# How to calculate the temperature at which a reaction becomes spontaneous?

At $$25~^\circ\mathrm{C}$$, $$298~\mathrm{K}$$, the reduction of copper(I) oxide, $$\Delta H = 58.1~\mathrm{kJ}$$, $$\Delta S = 165~\mathrm{J/K}$$, is nonspontaneous, $$\Delta G = 8.9~\mathrm{kJ}$$.
Calculate the temperature at which the reaction becomes spontaneous.

So for this question I'm thinking I use the equation

$$\Delta G = \Delta H - T\Delta S$$

Then plug in the values and solve for $$T$$? $$8.9~\mathrm{kJ} = 58.1~\mathrm{kJ} -T(0.165~\mathrm{kJ})$$

• the formula you want is : T = delta H/delta S the one that said to set G to zero was correct but they didn't show how that formula looks when you do that, so here it is. Mar 31, 2020 at 1:49

You have the right equation. But the problem already gives you the temperature at which $\Delta G$ is 8.9 kJ.

Assume that $\Delta H$ and $\Delta S$ are constant and do not vary with temperature. $\Delta G$ still will though because of the $T$ in the $\Delta G = \Delta H - T\Delta S$ equation.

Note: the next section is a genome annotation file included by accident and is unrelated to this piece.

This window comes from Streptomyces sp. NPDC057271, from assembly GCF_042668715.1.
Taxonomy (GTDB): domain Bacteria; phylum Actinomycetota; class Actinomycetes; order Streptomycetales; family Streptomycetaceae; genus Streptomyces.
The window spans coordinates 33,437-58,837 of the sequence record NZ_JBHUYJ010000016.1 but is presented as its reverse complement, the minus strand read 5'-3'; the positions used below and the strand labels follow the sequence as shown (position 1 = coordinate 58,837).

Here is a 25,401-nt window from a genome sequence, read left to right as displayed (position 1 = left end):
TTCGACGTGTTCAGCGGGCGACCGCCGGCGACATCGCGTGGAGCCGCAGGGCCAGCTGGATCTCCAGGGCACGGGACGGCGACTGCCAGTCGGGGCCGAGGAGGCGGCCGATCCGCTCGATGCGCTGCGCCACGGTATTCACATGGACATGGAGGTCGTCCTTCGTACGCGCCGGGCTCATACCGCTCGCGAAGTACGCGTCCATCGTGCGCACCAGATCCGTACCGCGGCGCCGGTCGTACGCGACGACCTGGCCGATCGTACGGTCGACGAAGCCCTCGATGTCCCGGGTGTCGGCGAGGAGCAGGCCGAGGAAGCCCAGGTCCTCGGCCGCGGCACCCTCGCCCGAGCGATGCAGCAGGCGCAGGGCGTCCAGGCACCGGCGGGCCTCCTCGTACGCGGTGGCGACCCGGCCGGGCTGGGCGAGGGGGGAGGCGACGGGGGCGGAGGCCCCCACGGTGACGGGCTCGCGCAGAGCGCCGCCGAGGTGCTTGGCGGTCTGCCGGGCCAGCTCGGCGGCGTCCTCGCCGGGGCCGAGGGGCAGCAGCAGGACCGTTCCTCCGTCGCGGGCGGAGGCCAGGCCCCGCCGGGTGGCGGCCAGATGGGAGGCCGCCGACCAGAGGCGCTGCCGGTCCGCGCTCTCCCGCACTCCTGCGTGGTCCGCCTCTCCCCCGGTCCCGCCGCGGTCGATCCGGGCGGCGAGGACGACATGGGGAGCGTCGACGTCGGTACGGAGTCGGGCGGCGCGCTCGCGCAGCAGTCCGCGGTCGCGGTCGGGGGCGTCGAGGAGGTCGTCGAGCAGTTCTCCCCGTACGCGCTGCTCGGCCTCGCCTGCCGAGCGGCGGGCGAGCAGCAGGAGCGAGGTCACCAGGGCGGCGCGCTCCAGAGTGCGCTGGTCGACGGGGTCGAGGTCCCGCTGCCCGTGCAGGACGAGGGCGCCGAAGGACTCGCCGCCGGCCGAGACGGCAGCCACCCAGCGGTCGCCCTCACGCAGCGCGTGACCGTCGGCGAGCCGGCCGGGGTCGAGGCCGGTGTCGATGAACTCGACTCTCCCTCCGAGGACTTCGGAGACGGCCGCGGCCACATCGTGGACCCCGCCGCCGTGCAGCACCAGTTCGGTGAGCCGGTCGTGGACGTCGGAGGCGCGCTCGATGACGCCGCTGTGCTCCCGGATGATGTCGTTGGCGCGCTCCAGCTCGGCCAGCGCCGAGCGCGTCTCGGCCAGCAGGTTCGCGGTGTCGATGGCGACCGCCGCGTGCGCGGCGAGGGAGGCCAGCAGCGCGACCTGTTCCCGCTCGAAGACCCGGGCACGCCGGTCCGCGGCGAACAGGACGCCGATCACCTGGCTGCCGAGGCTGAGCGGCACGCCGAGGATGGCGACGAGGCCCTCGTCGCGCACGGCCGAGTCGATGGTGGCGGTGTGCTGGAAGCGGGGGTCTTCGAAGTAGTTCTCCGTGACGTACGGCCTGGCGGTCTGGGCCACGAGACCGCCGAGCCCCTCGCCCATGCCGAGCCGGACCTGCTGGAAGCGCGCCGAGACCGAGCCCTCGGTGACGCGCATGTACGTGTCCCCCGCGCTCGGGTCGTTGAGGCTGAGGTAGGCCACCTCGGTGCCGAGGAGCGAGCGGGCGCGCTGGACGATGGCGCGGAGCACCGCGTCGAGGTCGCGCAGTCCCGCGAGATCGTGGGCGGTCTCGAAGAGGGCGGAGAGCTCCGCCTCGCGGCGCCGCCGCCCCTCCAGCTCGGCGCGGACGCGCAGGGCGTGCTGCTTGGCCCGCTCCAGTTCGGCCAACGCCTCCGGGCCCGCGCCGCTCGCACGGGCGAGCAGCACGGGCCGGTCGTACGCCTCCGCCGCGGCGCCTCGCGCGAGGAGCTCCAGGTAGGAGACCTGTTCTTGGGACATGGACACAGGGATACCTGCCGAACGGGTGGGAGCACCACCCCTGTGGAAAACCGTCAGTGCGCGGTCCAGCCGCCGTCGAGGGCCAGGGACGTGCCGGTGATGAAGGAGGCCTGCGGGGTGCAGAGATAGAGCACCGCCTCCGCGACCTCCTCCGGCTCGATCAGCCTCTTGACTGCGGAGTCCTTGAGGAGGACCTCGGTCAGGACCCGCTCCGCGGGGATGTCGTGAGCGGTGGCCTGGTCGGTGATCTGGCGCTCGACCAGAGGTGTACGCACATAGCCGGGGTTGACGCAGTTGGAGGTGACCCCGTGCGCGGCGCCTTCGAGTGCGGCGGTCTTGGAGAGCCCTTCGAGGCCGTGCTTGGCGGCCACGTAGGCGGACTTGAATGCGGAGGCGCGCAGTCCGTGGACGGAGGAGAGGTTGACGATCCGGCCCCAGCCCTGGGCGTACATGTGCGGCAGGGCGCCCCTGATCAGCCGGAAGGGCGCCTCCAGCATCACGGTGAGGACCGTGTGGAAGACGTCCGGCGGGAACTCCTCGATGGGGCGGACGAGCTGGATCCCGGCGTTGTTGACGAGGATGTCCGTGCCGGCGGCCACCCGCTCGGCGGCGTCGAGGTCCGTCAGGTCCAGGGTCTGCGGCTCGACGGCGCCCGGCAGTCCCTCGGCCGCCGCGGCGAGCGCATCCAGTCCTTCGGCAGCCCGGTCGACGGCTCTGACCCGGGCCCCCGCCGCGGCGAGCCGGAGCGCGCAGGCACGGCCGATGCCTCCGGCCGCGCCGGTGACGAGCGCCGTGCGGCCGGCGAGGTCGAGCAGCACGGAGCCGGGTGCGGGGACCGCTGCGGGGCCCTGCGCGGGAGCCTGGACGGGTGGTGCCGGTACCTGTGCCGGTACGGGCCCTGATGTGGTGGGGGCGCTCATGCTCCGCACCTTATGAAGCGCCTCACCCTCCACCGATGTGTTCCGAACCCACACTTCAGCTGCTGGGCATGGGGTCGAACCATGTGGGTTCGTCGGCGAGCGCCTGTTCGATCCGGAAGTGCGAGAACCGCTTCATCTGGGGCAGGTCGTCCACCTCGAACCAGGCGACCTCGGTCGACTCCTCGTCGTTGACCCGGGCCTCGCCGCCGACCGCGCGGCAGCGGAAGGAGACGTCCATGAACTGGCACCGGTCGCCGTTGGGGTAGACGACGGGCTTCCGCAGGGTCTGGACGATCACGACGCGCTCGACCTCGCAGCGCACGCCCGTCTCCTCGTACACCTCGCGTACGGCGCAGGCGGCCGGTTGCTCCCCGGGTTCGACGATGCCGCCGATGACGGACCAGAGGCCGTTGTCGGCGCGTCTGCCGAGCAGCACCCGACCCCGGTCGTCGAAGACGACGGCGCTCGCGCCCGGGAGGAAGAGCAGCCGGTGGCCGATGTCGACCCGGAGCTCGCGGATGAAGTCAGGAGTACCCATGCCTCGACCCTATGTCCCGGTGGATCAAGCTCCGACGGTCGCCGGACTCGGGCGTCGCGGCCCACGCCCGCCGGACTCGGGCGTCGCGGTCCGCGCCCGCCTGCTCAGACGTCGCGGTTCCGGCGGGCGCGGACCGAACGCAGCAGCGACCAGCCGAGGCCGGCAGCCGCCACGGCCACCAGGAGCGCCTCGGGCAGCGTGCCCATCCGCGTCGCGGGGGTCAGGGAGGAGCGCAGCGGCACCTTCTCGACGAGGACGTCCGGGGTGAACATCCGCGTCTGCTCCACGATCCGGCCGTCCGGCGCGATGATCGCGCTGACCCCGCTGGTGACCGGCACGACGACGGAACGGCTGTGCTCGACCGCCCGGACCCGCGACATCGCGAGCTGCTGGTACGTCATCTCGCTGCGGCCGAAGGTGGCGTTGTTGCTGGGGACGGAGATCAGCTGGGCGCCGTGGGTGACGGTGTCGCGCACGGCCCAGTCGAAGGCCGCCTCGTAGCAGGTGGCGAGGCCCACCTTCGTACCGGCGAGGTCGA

So plug in the values for $\Delta H$ and $\Delta S$, and also the $\Delta G$ value that you think represents the transition from spontaneous to non-spontaneous. You should be able to take it from there.

Actually he had the wrong equation. The correct equation to use was $$\frac{d\left(\frac{\Delta G}{T}\right)}{dT}=-\frac{\Delta H}{T^2}$$

Sign error corrected on 10/16/15.

What you really want to do here is use $$ΔG = ΔH - TΔS$$, use the given data for enthalpy and entropy. Set $$ΔG$$ to $$0$$, and solve for temperature, as that is the criteria for equilibrium and the point for $$ΔG$$ below which the reaction will be spontaneous

Any value above 352K is the answer. Sum of temperature times delta S must be over 58.1(total of delta H) so that gibbs free energy is 0 or less . Thus divide 58.2 by 0.165 to find energy needed for delta G =0 any temp above this will result in a negative (spontaneous reaction).